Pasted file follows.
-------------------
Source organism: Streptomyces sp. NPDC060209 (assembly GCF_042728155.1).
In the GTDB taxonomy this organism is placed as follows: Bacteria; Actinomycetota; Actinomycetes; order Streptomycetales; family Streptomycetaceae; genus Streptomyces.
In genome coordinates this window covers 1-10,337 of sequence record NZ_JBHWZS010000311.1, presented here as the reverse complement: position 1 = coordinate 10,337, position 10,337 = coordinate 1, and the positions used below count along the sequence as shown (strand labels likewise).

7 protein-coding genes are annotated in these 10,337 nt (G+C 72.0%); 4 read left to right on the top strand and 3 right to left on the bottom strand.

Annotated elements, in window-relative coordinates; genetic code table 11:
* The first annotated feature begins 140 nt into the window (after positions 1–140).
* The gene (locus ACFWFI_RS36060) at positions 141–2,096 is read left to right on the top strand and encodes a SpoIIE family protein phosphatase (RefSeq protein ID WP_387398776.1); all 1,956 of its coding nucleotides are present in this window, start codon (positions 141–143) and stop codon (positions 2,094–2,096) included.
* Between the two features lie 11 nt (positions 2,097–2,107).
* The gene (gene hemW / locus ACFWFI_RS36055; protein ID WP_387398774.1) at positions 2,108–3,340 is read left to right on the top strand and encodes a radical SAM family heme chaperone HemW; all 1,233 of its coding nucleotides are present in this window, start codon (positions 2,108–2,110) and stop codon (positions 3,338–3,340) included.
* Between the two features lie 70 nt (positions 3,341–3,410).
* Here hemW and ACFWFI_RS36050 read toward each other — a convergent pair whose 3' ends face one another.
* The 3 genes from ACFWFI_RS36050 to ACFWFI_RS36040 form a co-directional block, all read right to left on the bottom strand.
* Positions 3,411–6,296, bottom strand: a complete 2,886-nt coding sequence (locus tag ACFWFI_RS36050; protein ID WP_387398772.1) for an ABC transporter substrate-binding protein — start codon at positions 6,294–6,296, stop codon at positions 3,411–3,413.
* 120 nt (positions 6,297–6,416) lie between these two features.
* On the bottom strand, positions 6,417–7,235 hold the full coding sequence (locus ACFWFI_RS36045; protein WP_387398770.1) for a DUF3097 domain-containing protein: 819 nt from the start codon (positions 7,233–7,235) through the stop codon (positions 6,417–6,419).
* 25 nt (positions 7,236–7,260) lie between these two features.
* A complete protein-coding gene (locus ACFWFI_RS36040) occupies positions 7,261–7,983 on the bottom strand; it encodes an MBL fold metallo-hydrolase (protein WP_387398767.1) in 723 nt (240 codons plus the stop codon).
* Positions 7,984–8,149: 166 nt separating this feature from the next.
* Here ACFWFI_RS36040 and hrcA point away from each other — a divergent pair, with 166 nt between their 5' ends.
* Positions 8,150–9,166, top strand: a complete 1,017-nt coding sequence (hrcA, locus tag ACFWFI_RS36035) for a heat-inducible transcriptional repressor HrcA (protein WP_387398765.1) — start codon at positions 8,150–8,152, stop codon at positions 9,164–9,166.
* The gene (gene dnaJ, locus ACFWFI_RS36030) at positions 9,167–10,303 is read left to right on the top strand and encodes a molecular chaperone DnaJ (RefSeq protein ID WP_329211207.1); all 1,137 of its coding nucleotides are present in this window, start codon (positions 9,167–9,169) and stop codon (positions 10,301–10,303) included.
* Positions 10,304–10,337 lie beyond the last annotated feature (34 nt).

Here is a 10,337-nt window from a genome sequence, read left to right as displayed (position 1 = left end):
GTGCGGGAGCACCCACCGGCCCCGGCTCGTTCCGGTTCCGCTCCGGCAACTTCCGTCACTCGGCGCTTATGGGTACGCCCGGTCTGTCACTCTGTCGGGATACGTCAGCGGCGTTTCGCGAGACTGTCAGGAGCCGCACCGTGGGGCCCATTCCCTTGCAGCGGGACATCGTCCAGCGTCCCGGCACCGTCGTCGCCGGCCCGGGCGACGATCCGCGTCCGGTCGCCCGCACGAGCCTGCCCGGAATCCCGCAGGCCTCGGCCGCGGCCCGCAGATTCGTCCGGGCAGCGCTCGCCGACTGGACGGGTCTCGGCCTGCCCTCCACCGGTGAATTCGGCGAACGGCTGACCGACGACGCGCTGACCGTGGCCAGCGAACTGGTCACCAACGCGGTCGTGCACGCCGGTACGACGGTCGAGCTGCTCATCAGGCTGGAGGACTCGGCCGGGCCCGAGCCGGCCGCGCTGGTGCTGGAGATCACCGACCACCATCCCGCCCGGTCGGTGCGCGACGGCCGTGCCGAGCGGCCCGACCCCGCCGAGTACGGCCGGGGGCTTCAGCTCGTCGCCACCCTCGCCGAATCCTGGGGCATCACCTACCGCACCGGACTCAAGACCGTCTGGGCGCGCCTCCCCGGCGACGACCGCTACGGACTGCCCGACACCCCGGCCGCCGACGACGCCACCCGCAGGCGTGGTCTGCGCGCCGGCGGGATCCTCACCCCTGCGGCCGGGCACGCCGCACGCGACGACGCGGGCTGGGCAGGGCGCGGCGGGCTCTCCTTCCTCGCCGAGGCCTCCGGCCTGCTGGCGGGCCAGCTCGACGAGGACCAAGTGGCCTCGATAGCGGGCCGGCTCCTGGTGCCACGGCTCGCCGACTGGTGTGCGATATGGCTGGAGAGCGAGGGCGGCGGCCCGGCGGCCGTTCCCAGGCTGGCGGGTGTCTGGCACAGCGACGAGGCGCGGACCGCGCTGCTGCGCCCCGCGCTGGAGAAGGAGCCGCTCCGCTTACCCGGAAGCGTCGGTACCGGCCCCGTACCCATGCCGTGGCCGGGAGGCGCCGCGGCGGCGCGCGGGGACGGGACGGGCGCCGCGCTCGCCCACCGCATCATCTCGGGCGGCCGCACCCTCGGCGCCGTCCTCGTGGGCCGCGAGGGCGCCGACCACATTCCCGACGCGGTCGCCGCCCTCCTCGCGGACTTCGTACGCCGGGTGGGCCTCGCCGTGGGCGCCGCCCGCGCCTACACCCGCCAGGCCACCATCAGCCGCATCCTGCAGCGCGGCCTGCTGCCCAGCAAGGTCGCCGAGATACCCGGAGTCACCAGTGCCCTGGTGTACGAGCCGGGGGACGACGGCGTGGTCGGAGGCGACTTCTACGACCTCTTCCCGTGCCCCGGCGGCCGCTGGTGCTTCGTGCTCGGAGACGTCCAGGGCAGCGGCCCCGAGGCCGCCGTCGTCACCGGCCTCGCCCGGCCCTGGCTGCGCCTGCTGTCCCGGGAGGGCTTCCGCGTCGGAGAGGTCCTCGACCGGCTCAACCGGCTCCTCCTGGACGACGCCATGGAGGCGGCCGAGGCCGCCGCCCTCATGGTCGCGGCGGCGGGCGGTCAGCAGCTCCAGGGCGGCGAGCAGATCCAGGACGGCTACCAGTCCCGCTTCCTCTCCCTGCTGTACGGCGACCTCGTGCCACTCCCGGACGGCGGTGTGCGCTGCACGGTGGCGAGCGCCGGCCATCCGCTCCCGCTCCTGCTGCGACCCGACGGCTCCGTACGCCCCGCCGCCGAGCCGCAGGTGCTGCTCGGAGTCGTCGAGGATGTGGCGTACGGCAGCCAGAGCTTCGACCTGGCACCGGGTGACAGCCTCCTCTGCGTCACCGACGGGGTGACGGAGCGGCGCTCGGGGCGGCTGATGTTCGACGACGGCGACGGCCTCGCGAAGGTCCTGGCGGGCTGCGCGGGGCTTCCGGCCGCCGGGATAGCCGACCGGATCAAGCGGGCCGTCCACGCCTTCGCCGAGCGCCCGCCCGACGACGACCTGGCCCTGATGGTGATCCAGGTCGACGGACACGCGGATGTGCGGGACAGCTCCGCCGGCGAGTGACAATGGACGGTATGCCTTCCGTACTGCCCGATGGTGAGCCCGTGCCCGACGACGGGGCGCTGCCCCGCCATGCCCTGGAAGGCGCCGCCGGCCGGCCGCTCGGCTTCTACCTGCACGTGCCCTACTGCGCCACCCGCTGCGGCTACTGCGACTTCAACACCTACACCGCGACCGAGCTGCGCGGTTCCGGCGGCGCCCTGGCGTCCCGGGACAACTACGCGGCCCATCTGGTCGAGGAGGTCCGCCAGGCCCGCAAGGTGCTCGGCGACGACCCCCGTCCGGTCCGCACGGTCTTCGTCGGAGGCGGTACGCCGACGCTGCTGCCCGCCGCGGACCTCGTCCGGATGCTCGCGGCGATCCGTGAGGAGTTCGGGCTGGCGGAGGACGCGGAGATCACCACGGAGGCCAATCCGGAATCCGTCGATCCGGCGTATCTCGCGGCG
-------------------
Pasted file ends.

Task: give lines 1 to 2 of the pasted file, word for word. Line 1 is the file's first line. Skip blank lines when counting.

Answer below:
Source organism: Streptomyces sp. NPDC060209 (assembly GCF_042728155.1).
In the GTDB taxonomy this organism is placed as follows: Bacteria; Actinomycetota; Actinomycetes; order Streptomycetales; family Streptomycetaceae; genus Streptomyces.